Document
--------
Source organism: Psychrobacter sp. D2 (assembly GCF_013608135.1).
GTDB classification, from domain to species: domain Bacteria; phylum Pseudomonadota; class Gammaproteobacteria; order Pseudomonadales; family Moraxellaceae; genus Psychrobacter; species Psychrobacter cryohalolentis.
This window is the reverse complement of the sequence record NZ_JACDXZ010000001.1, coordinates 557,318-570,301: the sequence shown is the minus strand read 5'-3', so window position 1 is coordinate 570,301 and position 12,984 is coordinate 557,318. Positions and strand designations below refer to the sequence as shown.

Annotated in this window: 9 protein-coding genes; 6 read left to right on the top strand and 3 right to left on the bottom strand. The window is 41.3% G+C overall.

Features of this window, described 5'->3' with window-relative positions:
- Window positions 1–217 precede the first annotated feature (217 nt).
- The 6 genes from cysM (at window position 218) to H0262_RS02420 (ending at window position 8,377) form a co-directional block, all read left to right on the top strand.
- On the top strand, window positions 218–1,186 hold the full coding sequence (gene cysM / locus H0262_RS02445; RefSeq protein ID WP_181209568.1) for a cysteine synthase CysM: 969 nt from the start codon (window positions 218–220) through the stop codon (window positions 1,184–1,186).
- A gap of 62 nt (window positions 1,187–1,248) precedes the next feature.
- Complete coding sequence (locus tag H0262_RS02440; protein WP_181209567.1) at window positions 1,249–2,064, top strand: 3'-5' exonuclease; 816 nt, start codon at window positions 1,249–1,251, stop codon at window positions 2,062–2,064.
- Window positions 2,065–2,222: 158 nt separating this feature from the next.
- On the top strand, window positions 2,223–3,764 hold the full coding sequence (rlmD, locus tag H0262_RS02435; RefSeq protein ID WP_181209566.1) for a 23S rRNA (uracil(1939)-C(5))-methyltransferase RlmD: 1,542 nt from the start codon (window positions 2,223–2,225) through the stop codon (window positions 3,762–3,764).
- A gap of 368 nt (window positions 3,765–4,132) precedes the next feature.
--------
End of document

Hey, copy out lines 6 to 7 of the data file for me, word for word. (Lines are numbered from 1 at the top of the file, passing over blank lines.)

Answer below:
- Window positions 1–217 precede the first annotated feature (217 nt).
- The 6 genes from cysM (at window position 218) to H0262_RS02420 (ending at window position 8,377) form a co-directional block, all read left to right on the top strand.